In 1981, John Byrne was a superstar artist. He was not, however, much known as a writer, even though he had a substantial input into the plots for his X-Men and Captain America runs. This changed when he took over Fantastic Four as both writer and artist; this volume includes his first nine months on the title.

Byrne overtly wanted to take the series “back to the basics”, something he advertised in the title of his first story. He wrote the FF not so much as a superhero team – they did not have the sort of formal legal privileges that the Avengers have – but as a close-knit family who happened to have superpowers. He drew their costumes as resembling clothing rather than second skins, and reverted the Thing to an earlier form.

Despite this, he also took the view that the Fantastic Four had settled into a rut, in which nothing much changed for them. Byrne set out to shake this up, and reduce the element of predictability. Johnny Storm’s girlfriend Frankie Raye turns out to have superpowers like his own. The Thing’s Aunt Petunia, a long-standing unseen character, appears, and is revealed not to be as old as everyone had previously thought. The Inhumans relocate from the Himalayas to the moon.

Byrne is also sparing with the famous villains. Many a new writer would immediately leap in with an origin recap and a Doctor Doom appearance, and then a Galactus story, but Byrne begins instead with a few fairly minor events. He delays the recap and Doom until a 20th anniversary story, several issues into his run, and this collection only mentions Galactus in a face-off against Ego the Living Planet, rather than bringing him onstage. This adds to the impact when they do appear – the 20th anniversary tale, ‘Terror in a Tiny Town’ is particularly effective, harking back well to the FF’s origins, without being overly nostalgic, and using the characters skilfully. It is the best tale in this collection. In all of this, Byrne also slips his own inventions in among the familiar. ‘Wendy’s Friends’ is a good example, a sinister little tale with demons similar to some he’d used in X-Men, and a strong rival for the collection highlight.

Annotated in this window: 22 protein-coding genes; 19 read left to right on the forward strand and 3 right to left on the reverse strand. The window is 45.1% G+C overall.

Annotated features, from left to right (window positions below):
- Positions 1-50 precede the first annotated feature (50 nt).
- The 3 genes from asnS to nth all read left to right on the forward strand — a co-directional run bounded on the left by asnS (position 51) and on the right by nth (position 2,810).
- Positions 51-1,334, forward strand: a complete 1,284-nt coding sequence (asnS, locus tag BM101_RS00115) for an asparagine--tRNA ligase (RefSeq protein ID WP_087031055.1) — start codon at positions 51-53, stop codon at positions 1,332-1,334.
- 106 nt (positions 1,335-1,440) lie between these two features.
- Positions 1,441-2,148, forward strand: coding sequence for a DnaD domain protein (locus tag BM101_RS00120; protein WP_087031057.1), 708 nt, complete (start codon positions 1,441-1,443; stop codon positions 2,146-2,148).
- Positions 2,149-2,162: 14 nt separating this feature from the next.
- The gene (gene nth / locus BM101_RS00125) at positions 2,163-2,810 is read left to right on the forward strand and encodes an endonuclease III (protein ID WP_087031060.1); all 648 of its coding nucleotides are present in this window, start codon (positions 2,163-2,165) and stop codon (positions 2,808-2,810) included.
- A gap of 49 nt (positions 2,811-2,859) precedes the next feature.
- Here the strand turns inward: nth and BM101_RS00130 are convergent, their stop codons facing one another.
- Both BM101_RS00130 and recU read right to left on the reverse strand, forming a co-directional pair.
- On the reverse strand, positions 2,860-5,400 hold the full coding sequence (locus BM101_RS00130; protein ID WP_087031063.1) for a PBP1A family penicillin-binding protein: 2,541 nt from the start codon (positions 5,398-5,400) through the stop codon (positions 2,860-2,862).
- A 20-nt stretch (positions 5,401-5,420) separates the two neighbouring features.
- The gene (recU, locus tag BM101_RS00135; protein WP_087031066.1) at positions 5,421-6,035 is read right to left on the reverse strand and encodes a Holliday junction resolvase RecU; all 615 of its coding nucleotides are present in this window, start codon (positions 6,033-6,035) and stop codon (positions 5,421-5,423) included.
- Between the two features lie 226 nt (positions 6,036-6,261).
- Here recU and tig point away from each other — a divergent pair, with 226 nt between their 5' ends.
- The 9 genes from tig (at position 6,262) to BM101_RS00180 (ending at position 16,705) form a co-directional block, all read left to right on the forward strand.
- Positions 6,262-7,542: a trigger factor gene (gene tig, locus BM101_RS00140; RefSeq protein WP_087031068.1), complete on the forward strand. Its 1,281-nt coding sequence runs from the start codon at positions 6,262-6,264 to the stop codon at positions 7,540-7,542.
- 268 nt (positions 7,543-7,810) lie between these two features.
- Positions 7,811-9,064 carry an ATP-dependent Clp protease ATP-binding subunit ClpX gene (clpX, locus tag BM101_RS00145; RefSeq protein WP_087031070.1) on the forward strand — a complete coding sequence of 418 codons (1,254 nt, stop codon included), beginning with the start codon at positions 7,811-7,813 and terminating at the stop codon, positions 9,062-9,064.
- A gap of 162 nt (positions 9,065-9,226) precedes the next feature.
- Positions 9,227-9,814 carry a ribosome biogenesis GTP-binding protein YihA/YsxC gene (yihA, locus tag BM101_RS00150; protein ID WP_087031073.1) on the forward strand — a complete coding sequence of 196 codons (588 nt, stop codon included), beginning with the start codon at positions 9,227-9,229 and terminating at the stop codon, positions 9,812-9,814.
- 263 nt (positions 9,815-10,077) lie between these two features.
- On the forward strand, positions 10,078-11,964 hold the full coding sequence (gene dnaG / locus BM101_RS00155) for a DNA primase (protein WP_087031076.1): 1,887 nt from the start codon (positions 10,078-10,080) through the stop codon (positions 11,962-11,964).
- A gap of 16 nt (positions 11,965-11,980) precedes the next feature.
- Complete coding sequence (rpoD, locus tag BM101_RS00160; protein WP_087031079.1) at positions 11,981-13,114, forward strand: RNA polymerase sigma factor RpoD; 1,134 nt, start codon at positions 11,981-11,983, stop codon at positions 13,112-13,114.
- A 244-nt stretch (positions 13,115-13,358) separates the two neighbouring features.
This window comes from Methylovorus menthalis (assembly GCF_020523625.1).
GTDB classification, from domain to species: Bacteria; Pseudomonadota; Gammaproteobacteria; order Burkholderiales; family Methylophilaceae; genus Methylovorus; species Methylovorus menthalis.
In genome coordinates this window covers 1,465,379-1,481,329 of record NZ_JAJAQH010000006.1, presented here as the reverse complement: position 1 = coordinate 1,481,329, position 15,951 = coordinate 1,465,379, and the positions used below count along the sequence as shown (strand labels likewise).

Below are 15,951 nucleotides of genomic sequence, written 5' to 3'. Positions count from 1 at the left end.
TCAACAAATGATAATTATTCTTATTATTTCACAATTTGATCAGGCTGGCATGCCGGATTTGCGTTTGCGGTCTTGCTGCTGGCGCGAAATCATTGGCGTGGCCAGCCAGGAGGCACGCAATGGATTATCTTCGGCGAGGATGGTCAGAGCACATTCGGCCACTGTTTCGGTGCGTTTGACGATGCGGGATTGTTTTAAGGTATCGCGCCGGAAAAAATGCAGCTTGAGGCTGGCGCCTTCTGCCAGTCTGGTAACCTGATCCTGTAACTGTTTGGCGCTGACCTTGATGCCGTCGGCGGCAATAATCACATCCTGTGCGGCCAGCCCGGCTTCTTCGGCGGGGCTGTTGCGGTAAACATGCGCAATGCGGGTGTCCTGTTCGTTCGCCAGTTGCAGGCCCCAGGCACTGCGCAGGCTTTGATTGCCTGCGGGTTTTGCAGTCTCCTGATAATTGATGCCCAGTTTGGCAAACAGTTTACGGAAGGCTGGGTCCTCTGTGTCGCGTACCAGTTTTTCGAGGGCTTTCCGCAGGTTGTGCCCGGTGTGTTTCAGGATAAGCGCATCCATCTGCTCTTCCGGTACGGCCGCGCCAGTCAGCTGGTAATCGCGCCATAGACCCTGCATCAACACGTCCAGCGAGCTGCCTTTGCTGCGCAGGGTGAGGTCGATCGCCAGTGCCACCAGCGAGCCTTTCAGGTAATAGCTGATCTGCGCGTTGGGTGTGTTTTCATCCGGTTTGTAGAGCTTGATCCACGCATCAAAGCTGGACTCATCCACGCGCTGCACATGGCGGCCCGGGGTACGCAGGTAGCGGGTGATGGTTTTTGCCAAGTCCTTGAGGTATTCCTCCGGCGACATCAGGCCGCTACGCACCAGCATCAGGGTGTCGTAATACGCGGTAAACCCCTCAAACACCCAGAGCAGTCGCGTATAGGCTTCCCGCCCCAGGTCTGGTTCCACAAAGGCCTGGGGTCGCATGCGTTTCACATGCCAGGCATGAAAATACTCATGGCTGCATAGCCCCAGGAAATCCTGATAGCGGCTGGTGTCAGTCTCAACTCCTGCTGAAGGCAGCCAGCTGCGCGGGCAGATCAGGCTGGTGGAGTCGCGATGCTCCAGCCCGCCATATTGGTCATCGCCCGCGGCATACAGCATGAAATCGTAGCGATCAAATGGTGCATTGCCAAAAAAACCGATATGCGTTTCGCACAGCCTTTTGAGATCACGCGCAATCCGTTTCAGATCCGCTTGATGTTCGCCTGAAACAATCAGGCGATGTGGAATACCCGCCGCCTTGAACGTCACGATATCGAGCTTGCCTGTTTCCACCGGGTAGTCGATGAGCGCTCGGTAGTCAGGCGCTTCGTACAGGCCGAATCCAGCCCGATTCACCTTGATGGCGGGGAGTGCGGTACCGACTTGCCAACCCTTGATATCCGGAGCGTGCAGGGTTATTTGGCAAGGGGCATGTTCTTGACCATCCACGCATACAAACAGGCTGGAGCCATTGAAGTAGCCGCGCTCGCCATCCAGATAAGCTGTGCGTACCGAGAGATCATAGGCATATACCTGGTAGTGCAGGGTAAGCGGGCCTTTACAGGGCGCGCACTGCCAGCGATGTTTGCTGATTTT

It’s not all perfect. Having learned scripting at the hands of Chris Claremont on X-Men, Byrne tends to overwrite. On the other hand, his art under his own inks rather than anybody else’s, is as good as it ever had been, even though we see the beginnings of the sunken cheeks that became a Byrne trademark.

Looking back at this material thirty years on, it still stands up as the best the Fantastic Four had been since Jack Kirby left, the pinnacle of Byrne’s career, and an important landmark in the 1980s renaissance of the superhero comic.